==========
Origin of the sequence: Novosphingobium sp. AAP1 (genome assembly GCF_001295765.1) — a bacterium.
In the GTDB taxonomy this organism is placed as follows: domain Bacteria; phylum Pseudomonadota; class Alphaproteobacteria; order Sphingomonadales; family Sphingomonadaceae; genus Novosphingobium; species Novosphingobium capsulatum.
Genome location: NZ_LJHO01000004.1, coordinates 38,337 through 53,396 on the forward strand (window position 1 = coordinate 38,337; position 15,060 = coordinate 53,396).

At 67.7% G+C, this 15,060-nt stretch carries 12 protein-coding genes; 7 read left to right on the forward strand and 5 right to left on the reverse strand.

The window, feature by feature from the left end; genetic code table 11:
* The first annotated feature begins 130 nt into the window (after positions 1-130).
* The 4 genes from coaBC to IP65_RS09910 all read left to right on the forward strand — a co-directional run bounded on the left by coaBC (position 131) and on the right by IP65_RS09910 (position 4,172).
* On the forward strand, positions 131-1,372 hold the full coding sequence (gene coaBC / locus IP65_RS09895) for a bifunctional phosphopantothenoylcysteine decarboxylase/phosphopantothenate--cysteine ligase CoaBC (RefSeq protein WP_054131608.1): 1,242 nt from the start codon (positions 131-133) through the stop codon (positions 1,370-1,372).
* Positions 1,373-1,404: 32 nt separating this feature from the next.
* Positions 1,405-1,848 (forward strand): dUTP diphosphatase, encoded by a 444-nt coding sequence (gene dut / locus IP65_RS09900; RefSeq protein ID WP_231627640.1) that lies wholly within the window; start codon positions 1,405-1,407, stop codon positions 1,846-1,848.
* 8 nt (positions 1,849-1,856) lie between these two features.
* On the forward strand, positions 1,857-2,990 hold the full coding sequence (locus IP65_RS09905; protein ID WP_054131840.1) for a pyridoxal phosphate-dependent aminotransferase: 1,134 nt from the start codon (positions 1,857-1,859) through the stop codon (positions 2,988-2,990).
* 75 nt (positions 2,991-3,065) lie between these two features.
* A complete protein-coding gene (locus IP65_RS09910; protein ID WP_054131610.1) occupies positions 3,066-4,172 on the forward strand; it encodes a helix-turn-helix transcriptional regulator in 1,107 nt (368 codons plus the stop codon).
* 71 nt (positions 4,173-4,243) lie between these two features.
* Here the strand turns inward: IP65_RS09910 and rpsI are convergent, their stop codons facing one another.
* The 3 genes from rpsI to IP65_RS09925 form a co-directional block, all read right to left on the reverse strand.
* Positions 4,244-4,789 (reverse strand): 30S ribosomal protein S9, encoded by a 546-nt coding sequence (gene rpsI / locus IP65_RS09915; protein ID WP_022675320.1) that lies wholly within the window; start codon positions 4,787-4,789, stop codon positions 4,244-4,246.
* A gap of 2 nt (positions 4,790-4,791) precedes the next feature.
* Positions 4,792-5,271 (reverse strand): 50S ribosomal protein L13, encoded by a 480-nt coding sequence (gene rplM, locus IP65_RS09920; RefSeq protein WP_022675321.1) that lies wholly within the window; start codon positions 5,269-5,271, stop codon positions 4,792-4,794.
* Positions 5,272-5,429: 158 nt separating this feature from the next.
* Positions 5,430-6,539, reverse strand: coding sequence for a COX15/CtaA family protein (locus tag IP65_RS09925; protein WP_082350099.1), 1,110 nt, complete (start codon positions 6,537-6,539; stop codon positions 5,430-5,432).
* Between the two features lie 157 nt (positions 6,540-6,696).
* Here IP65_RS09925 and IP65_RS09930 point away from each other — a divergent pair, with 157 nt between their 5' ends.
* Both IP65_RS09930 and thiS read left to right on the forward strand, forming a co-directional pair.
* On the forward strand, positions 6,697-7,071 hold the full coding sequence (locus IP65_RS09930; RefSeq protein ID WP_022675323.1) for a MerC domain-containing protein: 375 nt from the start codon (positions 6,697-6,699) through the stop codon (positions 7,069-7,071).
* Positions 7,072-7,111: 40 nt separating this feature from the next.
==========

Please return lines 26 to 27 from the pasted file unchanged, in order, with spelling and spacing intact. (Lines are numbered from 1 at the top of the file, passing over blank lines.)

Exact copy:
* On the forward strand, positions 6,697-7,071 hold the full coding sequence (locus IP65_RS09930; RefSeq protein ID WP_022675323.1) for a MerC domain-containing protein: 375 nt from the start codon (positions 6,697-6,699) through the stop codon (positions 7,069-7,071).
* Positions 7,072-7,111: 40 nt separating this feature from the next.